.zprofile, .zshrc, .zenv, OMG! What Do I Put Where?!

.zprofile, .zshrc, .zenv, OMG! What Do I Put Where?!


Z-shell has quite a bunch of startup and shutdown files. So sometimes it gets difficult to decide what kind of functions, aliases, and operations to define in which of those files.

Here is the complete list of files:


In this article, we’ll cover what those files are for, when, and how to use them.

What is ~/.zprofile

~/.zprofile is one of the zsh startup and shutdown files. It is read at login. There’s also its cousin, ~/.zshrc, which is read when interactive.

Login and Interactive Shells

But what is login, and what is interactive?

Or—to ask differently—what is a login shell and what is an interactive non-login shell?

A login shell is a shell where you log in. You can recognize a login shell from a ps -f listing. For example, when I call ps -f after opening a Mac terminal, I get the following:

volkan@iMac ~ % ps -f
  UID   PID  PPID   C STIME   TTY           TIME CMD
  501 22250 22249   0  6:47PM ttys000    0:00.18 -zsh

An interactive non-login shell is typically a shell environment that you can read from and write to (i.e., your typical terminal session). An interactive non-login shell can be invoked from the login shell, such as when you type zsh and press enter in the command prompt. Or, it can be invoked when you open a new terminal tab.

What Goes to ~/.zprofile and What Goes to ~/.zshrc?

Since ~/.zprofile is loaded only once at login time, it’s best to put things that are loaded only once and can be inherited by subshells. An excellent example of this is environment variables.

On the other hand, ~/.zshrc is typically reserved for things that are not inheritable by subshells, such as aliases and functions, custom prompts, history customizations, and so on.

In addition, put the commands that should run every time you launch a new shell in the .zshrc file, too.

What About .zshenv?

For Z-Shell, another good place to put environment variables is the ~/.zshenv file. The ~/.zshenv file is always loaded. See the remainder of the article for details. That said, I, personally, prefer putting my environment variables into ~/.zprofile.

zsh Startup and Shutdown Files

.zprofile and .zshrc are the two main startup files that you’ll 99% be dealing with. Yet, other files have their uses too. Let’s see all together.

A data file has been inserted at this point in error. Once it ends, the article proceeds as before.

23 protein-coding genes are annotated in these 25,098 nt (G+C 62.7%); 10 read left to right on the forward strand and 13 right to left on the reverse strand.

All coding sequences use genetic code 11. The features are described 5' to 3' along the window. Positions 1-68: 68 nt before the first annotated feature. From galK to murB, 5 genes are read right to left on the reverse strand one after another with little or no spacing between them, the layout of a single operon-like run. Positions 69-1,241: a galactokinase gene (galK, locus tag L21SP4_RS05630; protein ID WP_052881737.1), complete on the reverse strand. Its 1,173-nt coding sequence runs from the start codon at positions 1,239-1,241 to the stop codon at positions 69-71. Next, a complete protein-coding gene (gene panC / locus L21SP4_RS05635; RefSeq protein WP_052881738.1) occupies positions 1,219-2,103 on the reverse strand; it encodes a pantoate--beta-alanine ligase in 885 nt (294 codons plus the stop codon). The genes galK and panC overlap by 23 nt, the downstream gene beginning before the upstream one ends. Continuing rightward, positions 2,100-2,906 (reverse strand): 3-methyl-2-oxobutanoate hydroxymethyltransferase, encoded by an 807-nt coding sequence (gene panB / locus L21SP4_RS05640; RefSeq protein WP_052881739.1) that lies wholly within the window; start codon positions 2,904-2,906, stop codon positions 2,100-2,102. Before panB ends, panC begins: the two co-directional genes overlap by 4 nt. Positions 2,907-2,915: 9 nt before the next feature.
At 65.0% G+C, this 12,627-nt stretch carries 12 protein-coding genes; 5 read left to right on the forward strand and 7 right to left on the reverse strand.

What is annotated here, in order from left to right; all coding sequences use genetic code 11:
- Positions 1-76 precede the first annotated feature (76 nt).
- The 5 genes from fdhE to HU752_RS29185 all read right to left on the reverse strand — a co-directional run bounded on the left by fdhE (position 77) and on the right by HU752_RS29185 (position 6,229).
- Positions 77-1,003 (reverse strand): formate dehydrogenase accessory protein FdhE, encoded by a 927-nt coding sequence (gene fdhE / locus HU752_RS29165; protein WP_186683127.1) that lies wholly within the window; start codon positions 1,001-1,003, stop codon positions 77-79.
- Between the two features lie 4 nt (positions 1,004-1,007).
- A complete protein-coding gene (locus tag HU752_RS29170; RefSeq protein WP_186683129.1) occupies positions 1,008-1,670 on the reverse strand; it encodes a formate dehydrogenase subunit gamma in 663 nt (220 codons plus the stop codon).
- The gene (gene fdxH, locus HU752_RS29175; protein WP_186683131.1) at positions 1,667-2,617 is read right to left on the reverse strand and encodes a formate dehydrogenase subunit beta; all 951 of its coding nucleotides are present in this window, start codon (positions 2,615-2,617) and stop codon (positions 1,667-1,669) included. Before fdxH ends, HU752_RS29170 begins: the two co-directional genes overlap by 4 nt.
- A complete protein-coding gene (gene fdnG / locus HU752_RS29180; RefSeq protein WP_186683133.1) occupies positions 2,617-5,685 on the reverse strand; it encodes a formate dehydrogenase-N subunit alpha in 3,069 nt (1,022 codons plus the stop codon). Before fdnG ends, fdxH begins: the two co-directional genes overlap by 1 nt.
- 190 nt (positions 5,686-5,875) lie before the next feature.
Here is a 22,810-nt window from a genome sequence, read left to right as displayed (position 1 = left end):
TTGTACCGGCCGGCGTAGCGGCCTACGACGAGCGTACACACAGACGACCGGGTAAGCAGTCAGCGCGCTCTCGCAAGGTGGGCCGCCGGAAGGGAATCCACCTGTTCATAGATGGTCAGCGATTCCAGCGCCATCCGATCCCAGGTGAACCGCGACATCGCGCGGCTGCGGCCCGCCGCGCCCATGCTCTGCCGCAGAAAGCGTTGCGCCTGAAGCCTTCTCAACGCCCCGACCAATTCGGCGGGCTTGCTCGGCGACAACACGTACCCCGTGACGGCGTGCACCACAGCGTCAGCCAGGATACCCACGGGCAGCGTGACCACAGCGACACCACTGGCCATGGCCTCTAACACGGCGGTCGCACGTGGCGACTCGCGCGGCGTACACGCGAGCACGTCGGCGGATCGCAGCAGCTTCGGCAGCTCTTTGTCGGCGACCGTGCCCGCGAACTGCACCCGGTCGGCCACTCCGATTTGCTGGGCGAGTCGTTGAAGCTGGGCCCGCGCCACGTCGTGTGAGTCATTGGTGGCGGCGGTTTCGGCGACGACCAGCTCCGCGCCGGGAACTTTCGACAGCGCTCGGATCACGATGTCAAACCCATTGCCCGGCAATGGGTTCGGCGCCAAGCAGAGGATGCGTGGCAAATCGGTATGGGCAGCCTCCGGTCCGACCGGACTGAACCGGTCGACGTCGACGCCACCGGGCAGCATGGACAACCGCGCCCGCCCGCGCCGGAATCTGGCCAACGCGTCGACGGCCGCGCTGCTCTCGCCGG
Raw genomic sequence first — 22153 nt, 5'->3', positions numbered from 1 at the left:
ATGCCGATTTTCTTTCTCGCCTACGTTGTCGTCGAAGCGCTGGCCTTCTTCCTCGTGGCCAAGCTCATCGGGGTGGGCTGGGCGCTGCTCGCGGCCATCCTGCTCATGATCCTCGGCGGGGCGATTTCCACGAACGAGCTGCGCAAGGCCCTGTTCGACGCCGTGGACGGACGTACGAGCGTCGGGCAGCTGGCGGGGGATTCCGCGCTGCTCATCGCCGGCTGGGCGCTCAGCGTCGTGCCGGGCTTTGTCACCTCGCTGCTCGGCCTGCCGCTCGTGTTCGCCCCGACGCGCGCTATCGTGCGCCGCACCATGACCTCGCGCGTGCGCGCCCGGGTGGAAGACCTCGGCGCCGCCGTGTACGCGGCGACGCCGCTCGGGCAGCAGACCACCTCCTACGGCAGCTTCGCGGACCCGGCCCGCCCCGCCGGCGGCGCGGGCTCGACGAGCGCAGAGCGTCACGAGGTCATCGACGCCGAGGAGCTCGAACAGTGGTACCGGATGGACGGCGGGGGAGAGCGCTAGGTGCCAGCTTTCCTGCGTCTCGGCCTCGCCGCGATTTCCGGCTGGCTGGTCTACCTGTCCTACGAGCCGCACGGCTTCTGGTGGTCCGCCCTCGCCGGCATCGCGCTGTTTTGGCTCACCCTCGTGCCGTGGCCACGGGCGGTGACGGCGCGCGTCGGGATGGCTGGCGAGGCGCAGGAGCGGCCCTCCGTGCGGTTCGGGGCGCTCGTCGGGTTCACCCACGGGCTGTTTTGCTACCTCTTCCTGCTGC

You can refer to the official reference if you like. I will just add some notes and comments that you may not find in the official docs, to clarfiy things a little, if you will.


.zlogin and .zprofile do the same thing. They set the environment for * login shells*. The only difference is they just get loaded at different times (see below). I would use .zprofile at all times for consistence.


.zshrc sets the environment for interactive shells. .zshrc gets loaded * after* .zprofile. It is a place where you “set and forget” things.

Since it’s loaded after .zprofile, in interactive shells, it will override anything you set in .zprofile. Like the $PATH variable. It’s a good place to define aliases and functions that you would like to have both in login * and* interactive shells (see the sidenote below).

.zprofile Quirks

Apple terminal initially opens both a login and an interactive shell even though you don’t authenticate (i.e., enter login credentials). That’s why .zshrc will always be loaded. However, after the first terminal session, any subsequent shells that are opened are only interactive; thus .zprofile will not be loaded.

You can test this out by putting an alias or setting a variable in .zprofile, then opening Terminal and seeing if that variable/alias exists. Then open another shell (type zsh); that variable won’t be accessible anymore.


This is read first and read every time, regardless of the shell being login, interactive, or none.

This is the recommended place to set environment variables, though I still prefer to set my environment variables in .zprofile

Why would you need it? Because, for example, if you have a script that gets called by launchd, it will run under non-interactive non-login shell, so neither .zshrc nor .zprofile will get loaded.

I’ve never needed to use this file so far, but it’s there if you need it, and there is nothing wrong with using it to define environment variables.


This file is read when you log out of a session. Useful for cleaning things up.

File Load Order

Here’s the order these profile files are processed, without getting into too much detail:



That was an overview of Z-Shell startup and shutdown files. If you are a bash user, bash has a a similar set up startup files too.


For the sake of completeness, this knowledge base contains startup and termination files used by various unix systems.

I hope this article clarifies what all these Z-Shell startup files are, and how to use them in the most canonical way.

Until the next article… may the source be with you 🦄.

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